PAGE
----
Contrary to what might have been supposed, the difficulty between the clergy and laity about the exemption of clerics from all lay jurisdiction did not apparently reach any very acute stage. Sir Thomas More says that "as for the conventing of priests before secular judges, the truth is that at one time the occasion of a sermon made the matter come to a discussion before the king's Highness. But neither at any time since, nor many years before, I never heard that there was any difficulty about it, and, moreover, that matter ceased long before any word sprang up about this great general division." l
1 Ibid., cap. vi.
One question, theoretical indeed, but sufficiently practical to indicate the current of thought and feeling prevalent at the time, was as to the multiplication of holidays on which no work was allowed to be done by ecclesiastical law. Saint-German, in common with other laymen of the period, maintained that the king, or Parliament, as representing the supreme will of the State, could refuse to allow the spiritual authority to make new holidays. About the Sunday he is doubtful, though he inclines to the opinion that so long as there was one day in the week set apart for rest and prayer, the actual day could be determined by the State. The Sunday, he says, is partly by the law of God, partly by the law of man. "But as for the other holidays, these are but ceremonies, introduced by the devotion of the people through the good example of their bishops and priests." And " if the multitude of the holidays is thought hurtful to the commonwealth, and tending rather to increase vice than virtue, or to give occasion of pride rather than meekness, as peradventure the synod ales and particular holidays have done in some places, then Parliament has good authority to reform it. But as for the holidays that are kept in honour of Our Lady, the Apostles, and other ancient Saints, these seem right necessary and expedient." *
In his work, Salem and Bizance, which appeared in 1533 as a reply to Sir Thomas More's Apology, Saint-German takes up the same ground as in his more strictly legal tracts. He holds that a distinction between the purely spiritual functions of the clergy and their position as individuals in the State ought to be allowed and recognisedThe attitude of ecclesiastics generally to such a view was* perhaps not unnaturally, one of opposition, and where the State had already stepped in and legislated, as for instance in the case of " mortuaries," their action in trying to evade the prescription of the law, Saint-German declared was doing much harm, in emphasising a needless conflict between the ecclesiastical and secular jurisdiction. "As long," he writes, " as spiritual rulers will pretend that their authority is so high and so immediately derived from God that people are bound to obey them and to accept all that they do and teach, without argument, resistance, or murmuring against them," there will be discord and difficulty.1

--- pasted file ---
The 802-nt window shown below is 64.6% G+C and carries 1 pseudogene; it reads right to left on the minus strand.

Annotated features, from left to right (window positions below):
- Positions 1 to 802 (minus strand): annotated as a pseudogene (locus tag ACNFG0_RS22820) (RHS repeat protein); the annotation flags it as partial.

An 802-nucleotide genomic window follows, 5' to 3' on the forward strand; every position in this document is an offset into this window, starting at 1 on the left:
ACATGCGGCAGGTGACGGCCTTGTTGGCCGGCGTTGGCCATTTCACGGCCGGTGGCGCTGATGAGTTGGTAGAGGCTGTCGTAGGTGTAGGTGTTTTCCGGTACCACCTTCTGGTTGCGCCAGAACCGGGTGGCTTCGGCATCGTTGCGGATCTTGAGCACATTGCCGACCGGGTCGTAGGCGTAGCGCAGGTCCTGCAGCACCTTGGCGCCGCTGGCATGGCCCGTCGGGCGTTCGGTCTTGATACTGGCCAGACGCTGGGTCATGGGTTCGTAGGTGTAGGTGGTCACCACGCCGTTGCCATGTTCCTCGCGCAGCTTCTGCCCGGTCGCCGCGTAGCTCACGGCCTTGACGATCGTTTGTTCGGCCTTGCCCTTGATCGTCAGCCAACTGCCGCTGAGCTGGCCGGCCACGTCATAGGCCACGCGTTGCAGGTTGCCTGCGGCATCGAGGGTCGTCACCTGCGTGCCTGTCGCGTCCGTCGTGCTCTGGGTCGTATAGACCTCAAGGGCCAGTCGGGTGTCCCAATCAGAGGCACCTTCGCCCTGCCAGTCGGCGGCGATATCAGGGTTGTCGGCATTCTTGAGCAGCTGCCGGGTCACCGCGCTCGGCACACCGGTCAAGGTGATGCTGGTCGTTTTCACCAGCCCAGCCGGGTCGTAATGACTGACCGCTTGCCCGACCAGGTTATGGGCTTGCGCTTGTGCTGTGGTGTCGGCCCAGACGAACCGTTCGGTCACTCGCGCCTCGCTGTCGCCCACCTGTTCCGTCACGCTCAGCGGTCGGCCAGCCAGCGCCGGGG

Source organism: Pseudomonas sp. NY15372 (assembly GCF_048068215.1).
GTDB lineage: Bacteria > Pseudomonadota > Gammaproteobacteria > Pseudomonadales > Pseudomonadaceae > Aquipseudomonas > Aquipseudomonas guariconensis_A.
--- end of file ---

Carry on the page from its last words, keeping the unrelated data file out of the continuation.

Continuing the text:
1 English Works (ed. 1557), p. 1017.
* A treatyse, &c., ut sup., cap. vi., sig. E. i.
Christopher Saint-German's position was not by any means that of one who would attack the clergy all along the line, and deprive them of all power and influence, like so many of the foreign sectaries of the time. He admitted, and indeed insisted on, the fact that they had received great and undoubted powers by their high vocation, having their spiritual jurisdiction immediately from God. Their temporalities, however, he maintained, they received from the secular power, and were protected by the State in their possession. He fully agreed "that such things as the whole clergy of Christendom teach and order in spiritual things, and which of long time have been by long custom and usage in the whole body of Christendom ratified, agreed, and confirmed, by the spirituality and temporality, ought to be received with reverence."'
To this part of Saint-German's book Sir Thomas More takes exception in his Apology. The former had said, that as long as the spiritual rulers will pretend that their authority is so high and so immediately derived from God that the people are bound to obey them and accept all that they do and teach " there would certainly be divisions and dissensions." "If he mean," replies More, "that they speak thus of all their whole authority that they may now lawfully do and say at this time: I answer that they neither
1 Salem and Bizance, a dialogue betwixte two Englishmen, whereof one was called Salem and the other Bizance (Berthelet, 1533), f. 76. • Ibid., f. 84.